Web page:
The AFL-CIO Executive Council mourns the passing of John Sweeney, president emeritus of the AFL-CIO.
Sweeney was guided into unionism by his Catholic faith, and not a day passed by when he didn’t put the needs of working people first.
Sweeney was one of four children born to Irish immigrants in a working-class Bronx neighborhood shortly after the Great Depression. His parents, James and Agnes Sweeney, worked as a bus driver and a domestic worker, respectively.
Sweeney often spoke about his father’s loyalty to his union, the Transport Workers Union (TWU), with a sense of what it did for his family. Solid meals. A week of vacation. And political rallies with his father.
While working on a political campaign, Sweeney met his wife, Maureen Power. He ran for and was elected Democratic district leader and volunteered for John Kennedy’s presidential campaign. But the labor movement is where it all came together for him.
As a young man, Sweeney held jobs as a grave-digger and building porter while studying economics at Iona College in New Rochelle, New York, where he joined a union for the first time.
Sweeney was exposed to Catholic social teaching from an early age, including the Xavier Labor School. He worked to forge alliances between Catholic leaders and the labor movement.
Sweeney took a position as a researcher with the International Ladies’ Garment Workers’ Union, a predecessor to UNITE HERE. He connected with the Building Service Employees International Union, known today as the Service Employees International Union or SEIU.
Sweeney worked his way up the ranks of Local 32B, winning election as president in 1976. He merged 32B, the union for male janitors, with 32J, the union for female janitors, in 1977, forming the powerful Local 32BJ—which now represents hundreds of thousands of building service workers throughout the East Coast. The men were paid more; Sweeney’s leadership won both the women and men a unified contract. As president of 32BJ, Sweeney led successful citywide strikes, winning better wages, benefits and other contract improvements. This led to his election as SEIU international president in 1980.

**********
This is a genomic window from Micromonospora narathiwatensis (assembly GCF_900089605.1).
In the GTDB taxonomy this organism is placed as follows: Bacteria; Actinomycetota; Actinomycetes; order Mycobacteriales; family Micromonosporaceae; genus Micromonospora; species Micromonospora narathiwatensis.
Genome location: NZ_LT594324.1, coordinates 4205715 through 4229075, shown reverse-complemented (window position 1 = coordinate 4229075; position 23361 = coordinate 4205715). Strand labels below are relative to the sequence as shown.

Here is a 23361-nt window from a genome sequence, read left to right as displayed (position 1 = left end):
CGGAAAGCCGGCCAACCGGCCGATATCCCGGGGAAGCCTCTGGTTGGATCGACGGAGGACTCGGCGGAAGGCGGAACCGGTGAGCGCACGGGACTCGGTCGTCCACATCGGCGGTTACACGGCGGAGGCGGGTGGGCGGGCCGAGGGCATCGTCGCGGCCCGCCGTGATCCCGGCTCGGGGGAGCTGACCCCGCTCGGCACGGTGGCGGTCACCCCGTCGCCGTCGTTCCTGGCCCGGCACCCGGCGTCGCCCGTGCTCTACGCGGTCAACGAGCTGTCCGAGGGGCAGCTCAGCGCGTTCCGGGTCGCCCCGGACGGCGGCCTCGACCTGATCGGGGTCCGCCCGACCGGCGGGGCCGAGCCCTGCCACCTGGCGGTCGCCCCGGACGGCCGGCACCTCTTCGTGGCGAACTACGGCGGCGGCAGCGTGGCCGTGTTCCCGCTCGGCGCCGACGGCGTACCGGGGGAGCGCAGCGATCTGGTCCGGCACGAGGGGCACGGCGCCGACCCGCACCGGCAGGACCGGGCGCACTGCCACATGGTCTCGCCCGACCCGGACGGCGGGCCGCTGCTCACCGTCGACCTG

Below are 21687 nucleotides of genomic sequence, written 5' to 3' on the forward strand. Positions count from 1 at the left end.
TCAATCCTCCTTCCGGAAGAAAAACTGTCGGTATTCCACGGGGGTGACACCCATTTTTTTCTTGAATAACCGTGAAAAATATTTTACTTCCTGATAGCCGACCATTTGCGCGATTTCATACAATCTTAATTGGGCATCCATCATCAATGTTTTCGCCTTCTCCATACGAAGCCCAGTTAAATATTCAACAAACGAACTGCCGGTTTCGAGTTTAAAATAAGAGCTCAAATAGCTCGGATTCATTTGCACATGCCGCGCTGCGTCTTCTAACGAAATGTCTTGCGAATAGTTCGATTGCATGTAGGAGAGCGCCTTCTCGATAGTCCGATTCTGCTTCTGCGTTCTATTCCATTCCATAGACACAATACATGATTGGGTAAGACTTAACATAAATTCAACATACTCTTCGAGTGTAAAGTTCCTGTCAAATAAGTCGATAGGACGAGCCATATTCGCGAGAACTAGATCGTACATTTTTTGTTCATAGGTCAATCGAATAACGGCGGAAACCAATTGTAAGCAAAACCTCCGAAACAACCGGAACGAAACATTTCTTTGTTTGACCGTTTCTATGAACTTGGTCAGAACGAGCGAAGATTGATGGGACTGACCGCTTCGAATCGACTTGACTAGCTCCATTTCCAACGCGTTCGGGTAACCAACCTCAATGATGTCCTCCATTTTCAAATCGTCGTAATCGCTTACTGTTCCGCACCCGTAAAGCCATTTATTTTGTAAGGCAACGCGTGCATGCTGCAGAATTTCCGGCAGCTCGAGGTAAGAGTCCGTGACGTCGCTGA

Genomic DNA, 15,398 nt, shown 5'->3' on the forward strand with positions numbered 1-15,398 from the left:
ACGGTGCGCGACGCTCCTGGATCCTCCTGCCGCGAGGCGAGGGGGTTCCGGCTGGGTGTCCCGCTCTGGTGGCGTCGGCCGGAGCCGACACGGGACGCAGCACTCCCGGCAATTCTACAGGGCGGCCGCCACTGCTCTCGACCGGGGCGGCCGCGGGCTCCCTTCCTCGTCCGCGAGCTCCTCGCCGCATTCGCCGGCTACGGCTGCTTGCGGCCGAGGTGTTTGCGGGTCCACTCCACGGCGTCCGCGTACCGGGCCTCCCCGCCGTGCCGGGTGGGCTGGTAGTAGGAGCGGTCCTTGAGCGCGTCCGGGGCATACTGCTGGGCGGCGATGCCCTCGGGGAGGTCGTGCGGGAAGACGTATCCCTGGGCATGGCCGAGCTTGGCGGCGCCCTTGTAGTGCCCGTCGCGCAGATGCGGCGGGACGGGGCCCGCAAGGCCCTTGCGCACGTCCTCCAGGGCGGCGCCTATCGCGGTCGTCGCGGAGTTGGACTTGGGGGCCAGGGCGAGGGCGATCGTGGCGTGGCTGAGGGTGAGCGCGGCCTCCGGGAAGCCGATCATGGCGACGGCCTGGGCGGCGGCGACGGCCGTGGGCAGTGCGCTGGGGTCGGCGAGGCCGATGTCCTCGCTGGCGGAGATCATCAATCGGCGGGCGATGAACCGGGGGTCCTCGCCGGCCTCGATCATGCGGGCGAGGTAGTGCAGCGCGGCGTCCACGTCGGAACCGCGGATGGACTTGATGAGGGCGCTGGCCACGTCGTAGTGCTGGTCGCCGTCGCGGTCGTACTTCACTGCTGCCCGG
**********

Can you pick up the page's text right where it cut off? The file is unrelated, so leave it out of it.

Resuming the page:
Sweeney transformed SEIU—dedicating one-third of the union’s budget to new worker organizing and doubling its membership over the next decade. He focused on wins for low-wage workers and championed immigrant rights. He spearheaded the Justice for Janitors campaign of mass civil disobedience in Los Angeles that brought dignity and voice to caretakers and cleaners across the United States and Canada, which set the tone for worker organizing and economic justice for decades to come. He also led high-profile mergers with 1199 and other public employee unions.
In 1995, Sweeney led an insurgent campaign to capture the presidency of the AFL-CIO. Running on a New Voice ticket with United Mine Workers of America President Richard Trumka, who leads the AFL-CIO today, and AFSCME International Vice President Linda Chavez-Thompson, in the newly created position of executive vice president, paving the way for the first person of color in the federation’s highest ranks, Sweeney was elected on a promise of bold change and a recommitment to worker organizing.
As president, Sweeney founded the Union Summer campaign to recruit young people to become organizers. He pushed the labor movement to become more diverse and take on civil rights issues, racial justice and gender equality. He deliberately recruited and supported strong women as senior staff members. And it was under his leadership that America’s unions began to embrace immigrant workers as part of the broader union family, particularly those who had not yet achieved legal status. At Sweeney’s insistence the AFL-CIO, for the first time, in 2000, supported a path to citizenship for undocumented workers.
The New Voice team created a new kind of internationalism for the labor movement, focused on challenging corporate-driven globalization. After leading historic protests in Seattle against the World Trade Organization, Sweeney transformed the federation’s commitment to promoting a global agenda rooted in worker rights, environmental protection and pro-worker economic policies. He translated protests in the streets to campaigns with multinational corporations that supported worker organizing. In 1997, Sweeney created the Solidarity Center, allied with the AFL-CIO, to focus on supporting worker organizing and strengthening trade union capacity in more than 30 countries.
Sweeney built the AFL-CIO into a political powerhouse, electing pro-worker champions and fighting for union-friendly policies at all levels of government.
Sweeney inspired hard work and loyalty by working harder and longer than anybody and never giving up on people or goals. He kept the optimism and hope of a child of immigrants from the Bronx, and his faith and his belief in this country. Sweeney had a reputation for helping countless people. He was as comfortable with a janitor or nursing home worker as he was with a pope or president. It was a consistent and remarkable display of humility for someone given the Presidential Medal of Freedom by then-President Barack Obama in 2011, and a true icon whom former President Bill Clinton called “a force for inclusion and activism.”
John Sweeney retired from the AFL-CIO in 2009 after nearly 60 years in the labor movement.
All working people owe him a debt of gratitude for a lifetime of service to America’s labor movement.